By Elizabeth Bassett
There’s no shortage of distressing news these days. Let’s take a break from it all for a few paragraphs and savor some positive news.
Bats are back
While Shelburne Farms is essentially closed for the season, its resident bat population is robust. Over the decades, thousands of little brown bats have summered in historic buildings at the farm, building maternity colonies where they produce their young. In recent years a fungus, dubbed white nose syndrome, has decimated up to 90% of Vermont’s little brown bats. But the tiny mammals are thriving at Shelburne Farms.
Even as the farm’s thousands of resident bats consumed hundreds of millions of insects each year, their intersection with humans at the Inn at Shelburne Farms posed challenges. In an effort to keep guests and bats separated, the farm devised a multi-pronged plan. In 2001 they built a large bat house as they worked to exclude bats from the inn. Access points in and around chimneys and cracks in walls and soffits were sealed. Cooling fans installed in the attic made it less appealing to bats. With a current population of nearly 500, the bat house on the inn lawn houses one of the largest maternity colonies of endangered little brown bats in Vermont.
Snapper in the ’hood
She was a few days later than usual, but our neighborhood snapping turtle prowled the yard in mid-June, digging test holes in the driveway and perennial bed. She also scraped her carapace across newly planted grass. After two nights of exploration (and destruction) she settled for the edge of Mt. Philo Road. I’m delighted to say that mother snapper did not cross the road. This is the first time in years that she has laid her eggs on the same side of the busy thoroughfare as her home pond. Now the dozens of eggs, buried in loose soil, will incubate through the summer with temperature determining the sex of baby snappers. If the nest is not pillaged by raccoons, skunks or foxes—estimates are that 75 to 90 percent of snapping turtle eggs are consumed by predators—the babies will emerge at the end of summer and stroll to their pond.
A recent article in the Sunday New York Times told of a monument to victims of the Spanish Flu Pandemic in Barre’s Hope Cemetery, one of few such remembrances in the world. In 2018 Brian Zecchinelli, the owner of the Wayside Restaurant on the Barre-Montpelier Road, and his wife Karen, commissioned a five-ton granite bench to commemorate the 50 million worldwide who perished in the pandemic. This coincided with the centennial of the Wayside, opened just a few months before the flu ravaged Barre in 1918.
An inscription on the monument reads: 1918 Spanish Flu Memorial. Barre, where granite workers with silicosis offered the flu a rich target, lost nearly 200 people, the largest loss of life in Vermont. Zecchinelli’s grandfather, a craftsman in the local granite factory, succumbed to the Spanish Flu at the age of 35. While researching his grandfather and the pandemic that killed him, Zecchinelli was fascinated by the flu’s near total disappearance from collective memory. There are few books, poems, paintings or plays and almost no memorials.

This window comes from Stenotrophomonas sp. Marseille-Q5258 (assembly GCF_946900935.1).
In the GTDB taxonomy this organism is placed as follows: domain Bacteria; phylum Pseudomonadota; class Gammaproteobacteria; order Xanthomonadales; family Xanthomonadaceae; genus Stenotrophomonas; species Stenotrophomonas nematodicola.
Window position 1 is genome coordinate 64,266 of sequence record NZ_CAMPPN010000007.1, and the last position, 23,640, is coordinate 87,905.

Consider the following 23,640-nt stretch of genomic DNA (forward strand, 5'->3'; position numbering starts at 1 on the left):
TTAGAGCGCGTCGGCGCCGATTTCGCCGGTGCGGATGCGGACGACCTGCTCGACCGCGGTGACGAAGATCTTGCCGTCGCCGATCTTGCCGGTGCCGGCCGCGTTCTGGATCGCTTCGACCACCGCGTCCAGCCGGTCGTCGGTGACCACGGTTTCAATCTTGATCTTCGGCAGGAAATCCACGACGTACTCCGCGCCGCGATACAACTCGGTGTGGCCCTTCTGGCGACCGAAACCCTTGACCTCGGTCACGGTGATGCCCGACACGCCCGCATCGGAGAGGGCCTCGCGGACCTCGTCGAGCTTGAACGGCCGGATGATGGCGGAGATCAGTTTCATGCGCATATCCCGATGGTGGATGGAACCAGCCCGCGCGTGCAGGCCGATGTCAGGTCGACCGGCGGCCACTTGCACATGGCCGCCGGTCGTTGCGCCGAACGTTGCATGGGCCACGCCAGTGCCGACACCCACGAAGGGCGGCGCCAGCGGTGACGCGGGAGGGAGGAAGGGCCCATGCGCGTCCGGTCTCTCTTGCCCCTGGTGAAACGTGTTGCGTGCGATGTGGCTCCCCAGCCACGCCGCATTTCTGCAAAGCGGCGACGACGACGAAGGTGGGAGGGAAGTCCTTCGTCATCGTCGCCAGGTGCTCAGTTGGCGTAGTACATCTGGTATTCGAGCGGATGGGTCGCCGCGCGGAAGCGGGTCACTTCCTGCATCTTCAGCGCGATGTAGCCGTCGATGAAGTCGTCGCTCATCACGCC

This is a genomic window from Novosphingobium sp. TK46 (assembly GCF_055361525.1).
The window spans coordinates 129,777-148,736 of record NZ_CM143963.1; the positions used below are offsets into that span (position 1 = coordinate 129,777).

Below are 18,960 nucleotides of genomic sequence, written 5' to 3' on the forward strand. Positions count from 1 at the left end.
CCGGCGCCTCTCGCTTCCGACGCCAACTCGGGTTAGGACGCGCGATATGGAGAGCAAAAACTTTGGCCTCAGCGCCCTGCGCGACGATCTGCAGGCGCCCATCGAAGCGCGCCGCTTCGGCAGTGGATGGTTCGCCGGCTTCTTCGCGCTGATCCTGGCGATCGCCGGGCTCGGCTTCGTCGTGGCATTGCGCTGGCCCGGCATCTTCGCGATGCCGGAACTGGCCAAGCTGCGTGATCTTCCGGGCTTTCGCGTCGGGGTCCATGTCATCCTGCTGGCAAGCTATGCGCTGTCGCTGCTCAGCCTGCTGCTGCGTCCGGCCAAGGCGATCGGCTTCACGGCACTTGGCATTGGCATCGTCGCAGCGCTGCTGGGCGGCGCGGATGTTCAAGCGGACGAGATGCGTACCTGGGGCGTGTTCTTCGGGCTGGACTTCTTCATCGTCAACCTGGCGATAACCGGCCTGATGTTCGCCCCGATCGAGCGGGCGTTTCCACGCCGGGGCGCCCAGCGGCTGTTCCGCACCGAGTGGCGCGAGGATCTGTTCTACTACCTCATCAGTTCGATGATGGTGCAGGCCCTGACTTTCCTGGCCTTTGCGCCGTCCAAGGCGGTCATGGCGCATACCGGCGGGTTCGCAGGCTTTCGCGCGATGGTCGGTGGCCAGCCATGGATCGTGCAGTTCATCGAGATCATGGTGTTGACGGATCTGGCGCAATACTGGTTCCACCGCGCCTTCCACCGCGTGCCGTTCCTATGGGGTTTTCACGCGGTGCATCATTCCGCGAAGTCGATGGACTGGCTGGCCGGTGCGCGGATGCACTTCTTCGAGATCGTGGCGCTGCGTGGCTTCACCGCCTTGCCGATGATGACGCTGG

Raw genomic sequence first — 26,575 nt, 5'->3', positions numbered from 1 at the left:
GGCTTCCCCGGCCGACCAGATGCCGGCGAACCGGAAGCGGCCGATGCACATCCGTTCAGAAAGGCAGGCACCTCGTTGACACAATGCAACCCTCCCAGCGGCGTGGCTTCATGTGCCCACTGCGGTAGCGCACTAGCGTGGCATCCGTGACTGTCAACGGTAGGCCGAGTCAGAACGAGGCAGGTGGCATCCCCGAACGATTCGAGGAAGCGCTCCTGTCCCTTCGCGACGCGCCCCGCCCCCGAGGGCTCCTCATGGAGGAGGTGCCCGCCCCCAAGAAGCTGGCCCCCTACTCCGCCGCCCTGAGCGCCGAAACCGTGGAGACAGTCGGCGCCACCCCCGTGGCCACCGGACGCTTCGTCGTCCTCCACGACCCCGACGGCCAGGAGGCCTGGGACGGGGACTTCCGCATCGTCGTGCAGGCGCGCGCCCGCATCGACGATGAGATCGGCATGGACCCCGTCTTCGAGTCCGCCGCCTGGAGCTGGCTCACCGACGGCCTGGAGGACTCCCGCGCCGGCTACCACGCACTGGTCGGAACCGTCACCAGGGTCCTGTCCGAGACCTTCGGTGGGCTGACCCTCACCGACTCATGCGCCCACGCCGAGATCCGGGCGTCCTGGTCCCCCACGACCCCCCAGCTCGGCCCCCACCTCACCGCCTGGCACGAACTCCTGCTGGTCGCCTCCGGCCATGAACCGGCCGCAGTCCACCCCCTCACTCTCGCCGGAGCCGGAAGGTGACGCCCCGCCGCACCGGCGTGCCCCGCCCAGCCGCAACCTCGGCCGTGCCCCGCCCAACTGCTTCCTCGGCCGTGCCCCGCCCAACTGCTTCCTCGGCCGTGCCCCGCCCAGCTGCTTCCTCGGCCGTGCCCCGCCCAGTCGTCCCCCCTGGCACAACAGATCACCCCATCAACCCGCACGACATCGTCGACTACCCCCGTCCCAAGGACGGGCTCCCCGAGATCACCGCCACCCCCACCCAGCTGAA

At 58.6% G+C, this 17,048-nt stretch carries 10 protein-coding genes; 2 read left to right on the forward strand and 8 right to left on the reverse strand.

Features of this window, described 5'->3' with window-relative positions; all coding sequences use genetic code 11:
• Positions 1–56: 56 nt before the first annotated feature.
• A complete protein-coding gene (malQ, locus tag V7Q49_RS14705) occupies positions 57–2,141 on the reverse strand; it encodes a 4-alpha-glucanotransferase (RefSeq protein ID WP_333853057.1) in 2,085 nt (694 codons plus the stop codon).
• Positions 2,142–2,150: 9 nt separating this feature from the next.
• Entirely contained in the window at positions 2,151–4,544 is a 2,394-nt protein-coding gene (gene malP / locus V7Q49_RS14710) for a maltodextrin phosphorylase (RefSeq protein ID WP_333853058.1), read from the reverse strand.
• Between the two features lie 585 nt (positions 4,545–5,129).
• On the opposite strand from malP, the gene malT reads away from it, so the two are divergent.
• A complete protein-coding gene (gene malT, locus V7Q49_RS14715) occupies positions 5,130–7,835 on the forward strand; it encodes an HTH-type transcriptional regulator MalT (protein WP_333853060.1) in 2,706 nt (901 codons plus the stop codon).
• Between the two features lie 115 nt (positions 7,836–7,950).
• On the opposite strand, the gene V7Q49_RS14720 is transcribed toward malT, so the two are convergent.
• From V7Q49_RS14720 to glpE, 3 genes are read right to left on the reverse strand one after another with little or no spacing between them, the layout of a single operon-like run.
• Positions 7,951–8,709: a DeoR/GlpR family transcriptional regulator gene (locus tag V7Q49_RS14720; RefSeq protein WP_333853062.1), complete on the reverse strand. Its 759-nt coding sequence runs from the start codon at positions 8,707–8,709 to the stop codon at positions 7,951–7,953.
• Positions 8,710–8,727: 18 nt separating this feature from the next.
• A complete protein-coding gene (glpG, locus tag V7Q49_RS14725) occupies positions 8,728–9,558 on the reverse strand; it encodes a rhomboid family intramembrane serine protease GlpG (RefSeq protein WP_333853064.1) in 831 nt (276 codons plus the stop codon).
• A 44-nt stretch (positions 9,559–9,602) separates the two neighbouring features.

President Woodrow Wilson, although he nearly died from the flu in 1919, never mentioned the virus. Wilson focused exclusively on winning World War I, ramping up the armed forces while ignoring a disease that killed 675,000 Americans, more than all U.S. casualties of conflicts in the 20th century combined.
On a recent summer day I visited Hope Cemetery. After visiting the Spanish Flu Memorial, I wandered amidst the tombstones, admiring some of the better-known granite sculptures: a race car, giant soccer ball, and adjacent headboards with a couple reading in bed while holding hands. When I reached 30 deer etched into granite, I stopped counting. Fishing, sculpting, lawn mowing and camp are themes of remembrances that enriched the lives of the deceased. Hope Cemetery celebrates both lives lived and the artistry of Barre’s granite craftsmen. A visit makes a terrific staycation outing.
Silver Linings Dept.
The UVM Center on Research for Vermont interviewed a sampling of Burlington-area residents and found that 25.8% had rarely or never visited local natural areas before the pandemic. As a result of travel restrictions, 69% reported increased exploration of the natural world. A whopping 80% consider access to these areas of greater importance. Appreciation and love of nature and the outdoors generally leads to greater respect for and support of conservation and the environment.
Savor every bit of good news that comes your way; it’s good for your mental health. Get outdoors!